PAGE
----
What We’re Reading: Getting the Lead Out

by CC June 1, 2011 8:24 am • Commentary

Seeking Alpha

Today’s Markets

  • In Asia, Japan +0.3% to 9720. Hong Kong -0.2% to 23626. China +0.0% to 2744. India +0.6% to 18609.
  • In Europe, at midday, London -0.2%. Paris -0.1%. Frankfurt -0.2%.
  • Futures at 7:00: Dow -0.1%. S&P -0.1%. Nasdaq -0.2%. Crude -0.3% to $102.35. Gold -0.25% to $1532.00.

Wednesday’s Economic Calendar



China’s manufacturing expanded at the slowest pace in nine months in May as the government extended a campaign to cool inflation and the property market, a survey of companies indicated.

The Purchasing Managers’ Index was at 52 from 52.9 in April, the China Federation of Logistics and Purchasing said in an e-mailed statement. The number was higher than the median forecast of 51.6 in a Bloomberg News survey of 16 economists. The index has a seasonal pattern of falling in May, economists said before the release.


The recovery of Citigroup and Bank of America provided famed hedge fund managers like Lee Ainslie and Jeff Altman some of their biggest gains last year, but now the smart money is getting out while the getting is good.

With Ainslie’s Maverick Capital, Altman’s Owl Creek Asset Management and other major funds backing away from the banking sector in the first quarter, financials suffered the biggest decrease in sector holdings among the Smart Money 30, a group of some of the largest stock-picking hedge funds.

Business Insider

China internet watcher Bill Bishop and advisor to iChinaStock, has strong words of caution for foreign investors in China: “That Longtop Financial (NASDAQ: LFT), with its blue chip underwriters, investors and accounting firm and experienced foreign CFO, turned out to be a fraud just reconfirms that investors should trust no one else when it comes to their money. The US has plenty of frauds too–WorldComm, MCI, Lehman–so only invest in things you can research yourself. And for most investors China is not accessible, so they should probably invest elsewhere.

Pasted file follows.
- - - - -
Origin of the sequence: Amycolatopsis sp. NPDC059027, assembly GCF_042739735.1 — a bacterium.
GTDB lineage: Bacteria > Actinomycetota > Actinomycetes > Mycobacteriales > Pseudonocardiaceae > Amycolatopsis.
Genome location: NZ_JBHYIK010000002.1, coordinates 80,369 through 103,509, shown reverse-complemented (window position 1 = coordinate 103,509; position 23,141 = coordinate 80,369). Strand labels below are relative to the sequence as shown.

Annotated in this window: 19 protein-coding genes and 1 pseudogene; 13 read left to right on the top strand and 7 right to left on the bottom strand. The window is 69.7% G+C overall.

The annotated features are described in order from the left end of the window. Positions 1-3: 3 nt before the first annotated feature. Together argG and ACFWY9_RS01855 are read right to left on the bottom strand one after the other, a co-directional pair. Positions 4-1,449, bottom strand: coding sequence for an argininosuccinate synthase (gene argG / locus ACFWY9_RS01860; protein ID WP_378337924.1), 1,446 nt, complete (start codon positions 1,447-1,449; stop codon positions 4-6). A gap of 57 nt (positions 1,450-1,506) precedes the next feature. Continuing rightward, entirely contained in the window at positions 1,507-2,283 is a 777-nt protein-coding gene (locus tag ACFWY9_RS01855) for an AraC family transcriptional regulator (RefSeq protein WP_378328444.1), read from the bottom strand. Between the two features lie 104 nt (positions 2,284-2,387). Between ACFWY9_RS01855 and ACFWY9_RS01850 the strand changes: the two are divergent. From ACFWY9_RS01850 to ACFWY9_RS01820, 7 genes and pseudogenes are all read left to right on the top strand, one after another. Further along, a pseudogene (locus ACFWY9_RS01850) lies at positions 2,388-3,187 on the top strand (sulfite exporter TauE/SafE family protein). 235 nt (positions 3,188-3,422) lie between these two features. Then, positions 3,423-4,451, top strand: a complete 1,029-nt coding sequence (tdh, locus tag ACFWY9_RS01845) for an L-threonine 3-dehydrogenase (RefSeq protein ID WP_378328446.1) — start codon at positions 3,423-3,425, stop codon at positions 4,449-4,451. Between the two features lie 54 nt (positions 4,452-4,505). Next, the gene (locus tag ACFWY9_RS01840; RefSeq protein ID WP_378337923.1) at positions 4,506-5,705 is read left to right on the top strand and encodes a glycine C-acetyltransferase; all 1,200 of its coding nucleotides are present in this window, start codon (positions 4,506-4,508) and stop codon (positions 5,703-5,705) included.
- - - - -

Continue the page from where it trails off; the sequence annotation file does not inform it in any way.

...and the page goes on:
Yahoo! Inc., owner of the largest U.S. Web portal, reached an agreement with China’s Alibaba Group Holding Ltd. over online-payment business Alipay, Reuters reported, citing people close to the matter.

The accord requires the consent of Softbank Corp. founder Masayoshi Son, who sits on the board at Alibaba Group, Reuters said. Sunnyvale, California-based Yahoo, the biggest shareholder of Alibaba Group, has been negotiating with the Chinese company over the loss of Alipay.


Mark Mobius, executive chairman of Templeton Asset Management’s emerging markets group, said another financial crisis is inevitable because the causes of the previous one haven’t been resolved.

“There is definitely going to be another financial crisis around the corner because we haven’t solved any of the things that caused the previous crisis,” Mobius said at the Foreign Correspondents’ Club of Japan in Tokyo today in response to a question about price swings. “Are the derivatives regulated? No. Are you still getting growth in derivatives? Yes.”

The total value of derivatives in the world exceeds total global gross domestic product by a factor of 10, said Mobius, who oversees more than $50 billion. With that volume of bets in different directions, volatility and equity market crises will occur, he said.

Bonus crazy theory of the day that may be true

There may also be a medical reason for the decline in crime. For decades, doctors have known that children with lots of lead in their blood are much more likely to be aggressive, violent and delinquent. In 1974, the Environmental Protection Agency required oil companies to stop putting lead in gasoline. At the same time, lead in paint was banned for any new home (though old buildings still have lead paint, which children can absorb).

Tests have shown that the amount of lead in Americans’ blood fell by four-fifths between 1975 and 1991. A 2007 study by the economist Jessica Wolpaw Reyes contended that the reduction in gasoline lead produced more than half of the decline in violent crime during the 1990s in the U.S. and might bring about greater declines in the future. Another economist, Rick Nevin, has made the same argument for other nations.